We split an apple pie a la mode, which was really, really, really good. Really good. And big enough to share without feeling cheated.
Regrettably, thanks to that exploding drug plant, our delay had the sun setting before we got very far into the Cascades. We had some nice dinnertime views of Lookout Point reservoir, but the light faded around Oakridge, and was gone completely before we got to the best parts, a disappointment to us and our table companions equally.
The evening winds down
Back in the Parlour Car we had a nice chat with an English couple from the tour group. Among other things, they told us that their son had visited both World Trade Center towers on September 10, 2001, and took some of the last photos of their interiors. He was scheduled to fly home the next day, and they had some tense hours wondering if he was OK. It turned out that he sat it out in his hotel room.
When we returned to our room we turned out the lights and looked outside to see a fresh blanket of snow covering the trees. This had happened recently, as there was no snow when we came through here three days earlier. The scene was illuminated only by the soft light from the train itself. On the curves ahead the locomotive put a spectacular spotlight on the hillsides.
After I put Heidi in bed, I took a magazine and the scanner back to the Parlour Car for some reading. Unfortunately, as I had noticed after dinner, the attendant had dimmed the lights around 8:00pm, leaving only one chair near the door with sufficient light for the task.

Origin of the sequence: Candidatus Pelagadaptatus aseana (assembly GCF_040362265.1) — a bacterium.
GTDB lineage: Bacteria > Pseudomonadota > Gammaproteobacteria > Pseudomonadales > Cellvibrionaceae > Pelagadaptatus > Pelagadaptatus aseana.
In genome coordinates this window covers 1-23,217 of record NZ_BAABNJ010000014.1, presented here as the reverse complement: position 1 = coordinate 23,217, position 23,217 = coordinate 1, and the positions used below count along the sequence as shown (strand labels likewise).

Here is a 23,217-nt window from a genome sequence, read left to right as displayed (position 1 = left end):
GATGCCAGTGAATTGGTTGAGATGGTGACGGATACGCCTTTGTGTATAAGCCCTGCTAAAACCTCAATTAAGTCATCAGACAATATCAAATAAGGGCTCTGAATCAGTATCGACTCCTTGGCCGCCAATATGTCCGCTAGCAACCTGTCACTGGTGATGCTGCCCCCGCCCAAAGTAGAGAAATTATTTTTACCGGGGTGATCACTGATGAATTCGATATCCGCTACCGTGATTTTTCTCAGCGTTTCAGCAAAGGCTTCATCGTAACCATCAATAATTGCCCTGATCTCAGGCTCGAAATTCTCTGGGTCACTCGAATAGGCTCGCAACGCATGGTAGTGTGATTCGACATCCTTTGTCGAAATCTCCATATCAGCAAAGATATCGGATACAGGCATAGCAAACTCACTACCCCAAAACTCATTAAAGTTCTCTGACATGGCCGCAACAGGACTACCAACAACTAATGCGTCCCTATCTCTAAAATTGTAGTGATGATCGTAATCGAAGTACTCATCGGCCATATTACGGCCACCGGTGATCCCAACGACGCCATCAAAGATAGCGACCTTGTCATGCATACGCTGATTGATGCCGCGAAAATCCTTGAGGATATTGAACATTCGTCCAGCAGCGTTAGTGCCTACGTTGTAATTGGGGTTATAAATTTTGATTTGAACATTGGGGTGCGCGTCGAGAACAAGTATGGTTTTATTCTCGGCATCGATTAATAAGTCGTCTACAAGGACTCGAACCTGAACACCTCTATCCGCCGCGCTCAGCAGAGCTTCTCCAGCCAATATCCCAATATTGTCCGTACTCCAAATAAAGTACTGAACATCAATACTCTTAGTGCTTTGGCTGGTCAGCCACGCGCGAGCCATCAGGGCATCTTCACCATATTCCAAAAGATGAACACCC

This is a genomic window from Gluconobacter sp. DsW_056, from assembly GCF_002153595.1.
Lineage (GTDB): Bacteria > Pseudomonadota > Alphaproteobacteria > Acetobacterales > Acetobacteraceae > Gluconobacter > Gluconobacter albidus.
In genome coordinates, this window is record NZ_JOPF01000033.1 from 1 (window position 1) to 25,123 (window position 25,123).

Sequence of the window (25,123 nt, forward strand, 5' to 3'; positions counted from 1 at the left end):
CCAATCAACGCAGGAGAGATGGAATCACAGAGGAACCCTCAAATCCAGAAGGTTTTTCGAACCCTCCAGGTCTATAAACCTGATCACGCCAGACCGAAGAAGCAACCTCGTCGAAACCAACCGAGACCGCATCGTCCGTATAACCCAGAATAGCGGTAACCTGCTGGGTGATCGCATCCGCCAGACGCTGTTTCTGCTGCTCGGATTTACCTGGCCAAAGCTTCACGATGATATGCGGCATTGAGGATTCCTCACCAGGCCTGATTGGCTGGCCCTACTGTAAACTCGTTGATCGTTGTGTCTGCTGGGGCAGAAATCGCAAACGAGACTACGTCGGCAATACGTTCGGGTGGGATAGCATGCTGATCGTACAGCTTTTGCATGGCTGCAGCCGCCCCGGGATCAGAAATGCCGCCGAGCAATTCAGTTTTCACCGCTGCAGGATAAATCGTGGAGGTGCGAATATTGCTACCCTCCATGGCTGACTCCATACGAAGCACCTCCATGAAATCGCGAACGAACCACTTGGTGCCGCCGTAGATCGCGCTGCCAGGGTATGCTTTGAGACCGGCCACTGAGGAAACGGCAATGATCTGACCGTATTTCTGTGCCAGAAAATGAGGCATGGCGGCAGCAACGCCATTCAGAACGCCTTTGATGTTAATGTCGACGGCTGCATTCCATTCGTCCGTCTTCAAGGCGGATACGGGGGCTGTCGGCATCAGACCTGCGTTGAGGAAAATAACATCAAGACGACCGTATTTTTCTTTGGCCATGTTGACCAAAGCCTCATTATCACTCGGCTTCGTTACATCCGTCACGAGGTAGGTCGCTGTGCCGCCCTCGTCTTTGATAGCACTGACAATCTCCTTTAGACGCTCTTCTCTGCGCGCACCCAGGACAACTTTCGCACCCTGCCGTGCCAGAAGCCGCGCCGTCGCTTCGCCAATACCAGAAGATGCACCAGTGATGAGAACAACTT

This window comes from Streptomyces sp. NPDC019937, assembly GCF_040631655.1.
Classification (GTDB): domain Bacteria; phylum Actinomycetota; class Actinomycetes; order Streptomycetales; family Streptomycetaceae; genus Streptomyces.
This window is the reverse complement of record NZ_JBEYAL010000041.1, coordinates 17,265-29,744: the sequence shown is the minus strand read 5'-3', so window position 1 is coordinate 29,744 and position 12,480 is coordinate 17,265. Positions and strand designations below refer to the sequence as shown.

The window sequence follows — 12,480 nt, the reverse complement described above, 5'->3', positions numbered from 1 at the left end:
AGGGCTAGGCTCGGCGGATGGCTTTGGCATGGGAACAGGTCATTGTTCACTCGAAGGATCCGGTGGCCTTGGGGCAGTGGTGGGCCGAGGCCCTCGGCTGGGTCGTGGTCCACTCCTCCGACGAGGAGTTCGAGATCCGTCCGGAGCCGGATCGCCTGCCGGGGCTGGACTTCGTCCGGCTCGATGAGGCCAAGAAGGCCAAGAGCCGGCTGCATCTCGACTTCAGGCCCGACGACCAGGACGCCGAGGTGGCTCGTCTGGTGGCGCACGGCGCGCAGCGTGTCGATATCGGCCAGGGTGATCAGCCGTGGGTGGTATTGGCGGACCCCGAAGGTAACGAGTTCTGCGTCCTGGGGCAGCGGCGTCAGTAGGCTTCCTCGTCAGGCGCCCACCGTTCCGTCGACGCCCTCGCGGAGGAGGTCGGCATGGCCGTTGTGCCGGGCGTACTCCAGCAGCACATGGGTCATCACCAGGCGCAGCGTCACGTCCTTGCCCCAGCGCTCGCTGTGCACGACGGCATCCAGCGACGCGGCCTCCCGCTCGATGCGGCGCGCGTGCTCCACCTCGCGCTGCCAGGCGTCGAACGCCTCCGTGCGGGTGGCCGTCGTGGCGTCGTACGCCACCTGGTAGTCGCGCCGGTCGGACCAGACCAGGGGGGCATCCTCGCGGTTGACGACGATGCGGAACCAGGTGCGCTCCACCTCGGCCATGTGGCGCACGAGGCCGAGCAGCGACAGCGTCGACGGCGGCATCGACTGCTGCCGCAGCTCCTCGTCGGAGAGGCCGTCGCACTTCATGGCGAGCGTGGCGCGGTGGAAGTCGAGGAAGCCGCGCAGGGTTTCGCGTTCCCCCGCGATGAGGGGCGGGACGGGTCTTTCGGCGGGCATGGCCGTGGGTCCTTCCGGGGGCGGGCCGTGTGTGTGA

In fact, this particular Parlour Car attendant, whose name I never learned, was not up to the job. I never saw him smile, nor did he ever offer any service. He was often absent, and took his time cleaning up. A real disappointment, the exact opposite of Tom. I got the impression that he didn't really want to be there.
It was around midnight when we got to Klamath Falls. I was back in our room, and ready for a little night photography. I had purchased a mini tripod just for this purpose, one that would fit in our carry-on bag without taking up much space. I met Denise in the vestibule and we had a nice little chat as we enjoyed a little fresh air together. Using the tripod and camera timer, I stepped into the image and made a really dopey looking self portrait. I tried again and made a fairly decent one, with Denise in the background.
A self portrait shot at Klamath Falls with Denise
After that I went to bed and fell asleep. I was aware of only one station stop at Dunsmuir, which I recognized from the large tank bearing the old Southern Pacific logo in glorious color. It was 3:15am. Soon after I enjoyed a glimpse of the Sacramento River gorge in the darkness, and that was the last thing I saw until we approached Sacramento almost five hours later.